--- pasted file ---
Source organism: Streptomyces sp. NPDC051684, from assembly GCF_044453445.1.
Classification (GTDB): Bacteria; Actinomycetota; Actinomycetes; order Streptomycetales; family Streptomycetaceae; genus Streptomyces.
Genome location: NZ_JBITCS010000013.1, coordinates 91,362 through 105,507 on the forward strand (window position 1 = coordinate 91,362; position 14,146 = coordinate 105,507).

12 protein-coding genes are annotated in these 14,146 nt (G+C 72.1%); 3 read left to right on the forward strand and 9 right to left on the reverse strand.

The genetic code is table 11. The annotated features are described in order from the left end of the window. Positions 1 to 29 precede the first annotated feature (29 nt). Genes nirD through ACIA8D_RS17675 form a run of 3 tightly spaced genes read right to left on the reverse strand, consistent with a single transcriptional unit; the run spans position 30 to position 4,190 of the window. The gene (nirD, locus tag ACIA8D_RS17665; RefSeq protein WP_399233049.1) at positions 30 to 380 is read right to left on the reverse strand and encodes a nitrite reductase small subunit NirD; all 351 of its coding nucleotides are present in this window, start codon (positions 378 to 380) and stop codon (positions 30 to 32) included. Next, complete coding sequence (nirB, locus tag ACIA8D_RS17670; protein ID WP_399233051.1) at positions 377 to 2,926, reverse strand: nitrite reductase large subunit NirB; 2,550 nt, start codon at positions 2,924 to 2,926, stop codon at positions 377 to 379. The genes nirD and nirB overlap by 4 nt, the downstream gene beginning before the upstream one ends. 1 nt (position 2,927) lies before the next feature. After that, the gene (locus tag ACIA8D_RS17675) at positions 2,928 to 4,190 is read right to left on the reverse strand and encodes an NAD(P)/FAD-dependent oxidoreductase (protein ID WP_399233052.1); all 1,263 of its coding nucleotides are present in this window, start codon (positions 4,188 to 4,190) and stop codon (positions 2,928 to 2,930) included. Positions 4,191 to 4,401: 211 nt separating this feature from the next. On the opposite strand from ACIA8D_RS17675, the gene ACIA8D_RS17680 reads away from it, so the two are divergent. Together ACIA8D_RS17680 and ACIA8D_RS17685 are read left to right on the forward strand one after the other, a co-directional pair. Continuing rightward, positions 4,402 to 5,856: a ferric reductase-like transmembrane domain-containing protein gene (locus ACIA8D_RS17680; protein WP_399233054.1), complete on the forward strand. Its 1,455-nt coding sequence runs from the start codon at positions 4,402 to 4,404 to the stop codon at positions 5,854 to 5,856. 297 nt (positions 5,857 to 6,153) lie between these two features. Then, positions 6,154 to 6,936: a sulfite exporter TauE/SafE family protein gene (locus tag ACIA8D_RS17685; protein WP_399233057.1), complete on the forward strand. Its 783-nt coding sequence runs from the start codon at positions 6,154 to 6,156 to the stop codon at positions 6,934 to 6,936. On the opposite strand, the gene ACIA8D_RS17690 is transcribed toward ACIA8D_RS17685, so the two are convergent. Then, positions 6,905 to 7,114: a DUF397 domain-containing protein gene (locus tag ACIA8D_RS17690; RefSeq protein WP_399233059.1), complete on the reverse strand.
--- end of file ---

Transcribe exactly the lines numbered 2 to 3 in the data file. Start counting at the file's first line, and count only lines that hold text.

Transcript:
Classification (GTDB): Bacteria; Actinomycetota; Actinomycetes; order Streptomycetales; family Streptomycetaceae; genus Streptomyces.
Genome location: NZ_JBITCS010000013.1, coordinates 91,362 through 105,507 on the forward strand (window position 1 = coordinate 91,362; position 14,146 = coordinate 105,507).